This is a transcript of the Tenth Anniversary 9/11 Lecture
Sunday, September 11, 2011
John F. Kennedy School of Government
Professor Roger McBride
Dean, Honored Guests,
It is a great honor to be chosen to give this tenth-anniversary lecture. This year, more than at any other time since the beginning of the war on terror, I think we can see clearly how that war has changed our country. Now that the terror seems finally to have receded somewhat, perhaps we can begin to consider the steps necessary to return the United States to what it was before 9/11. To do so, however, we must be clear about what has happened over the past ten years. Thus tonight I will dwell on the history of the war on terror.
Having ignored al-Qaeda until September 11, 2001, President George W. Bush responded to the attack in three ways. First, he ordered an end to the terrorist sanctuary in Afghanistan. For five years thereafter a token U.S. military force assisted the Kabul government in its attempts to rule the warlords and suppress the Taliban and al-Qaeda. Second, he moved to strengthen U.S. domestic law enforcement with the first Patriot Act (a law that civil libertarians would find benign from today's perspective) and the Department of Homeland Security, which in those early years of the war on terror was largely ineffectual.1 Third, Bush ordered the ill-fated invasion and occupation of Iraq, which effectively turned his administration into an active recruiting office for al-Qaeda and other jihadi groups around the world.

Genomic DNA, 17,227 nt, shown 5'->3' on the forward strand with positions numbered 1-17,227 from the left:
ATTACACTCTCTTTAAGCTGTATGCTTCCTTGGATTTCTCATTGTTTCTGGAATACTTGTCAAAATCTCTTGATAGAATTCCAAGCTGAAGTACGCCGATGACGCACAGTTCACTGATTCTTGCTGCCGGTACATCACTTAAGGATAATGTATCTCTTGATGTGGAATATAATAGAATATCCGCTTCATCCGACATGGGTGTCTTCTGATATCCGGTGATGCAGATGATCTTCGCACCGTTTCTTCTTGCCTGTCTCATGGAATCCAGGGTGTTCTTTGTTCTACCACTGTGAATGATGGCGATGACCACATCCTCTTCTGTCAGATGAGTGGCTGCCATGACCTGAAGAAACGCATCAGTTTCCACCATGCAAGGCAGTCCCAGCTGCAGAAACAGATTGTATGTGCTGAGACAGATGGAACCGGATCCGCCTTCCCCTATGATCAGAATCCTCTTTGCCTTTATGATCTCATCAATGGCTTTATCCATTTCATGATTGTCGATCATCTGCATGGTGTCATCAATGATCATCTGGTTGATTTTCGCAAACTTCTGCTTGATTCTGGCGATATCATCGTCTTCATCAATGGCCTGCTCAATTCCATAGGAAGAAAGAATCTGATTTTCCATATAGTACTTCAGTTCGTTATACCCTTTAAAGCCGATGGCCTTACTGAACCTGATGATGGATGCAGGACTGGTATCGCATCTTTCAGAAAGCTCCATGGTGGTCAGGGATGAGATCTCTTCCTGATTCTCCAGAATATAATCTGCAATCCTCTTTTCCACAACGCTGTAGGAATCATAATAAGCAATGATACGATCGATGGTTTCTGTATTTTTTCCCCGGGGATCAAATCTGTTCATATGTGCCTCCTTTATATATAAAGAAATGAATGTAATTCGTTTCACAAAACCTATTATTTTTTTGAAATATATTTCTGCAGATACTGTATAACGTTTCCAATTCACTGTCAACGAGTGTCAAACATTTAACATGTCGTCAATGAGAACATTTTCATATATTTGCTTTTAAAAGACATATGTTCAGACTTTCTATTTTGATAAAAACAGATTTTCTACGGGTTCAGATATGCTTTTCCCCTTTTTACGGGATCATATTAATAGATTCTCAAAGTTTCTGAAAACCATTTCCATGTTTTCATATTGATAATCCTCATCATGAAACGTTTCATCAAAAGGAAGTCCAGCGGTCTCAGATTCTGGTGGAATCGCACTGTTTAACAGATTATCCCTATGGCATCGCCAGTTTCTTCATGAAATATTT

The move against Afghanistan did set al-Qaeda and the jihadi movement back. Although regional affiliates were able to stage spectacular attacks in Riyadh, Istanbul, Bali, Madrid, Baghdad, and elsewhere, and although there were twice as many attacks worldwide in the three years after 9/11 as there had been in the five years before that day, no al-Qaeda-related attacks took place in the United States in the years immediately following 9/11.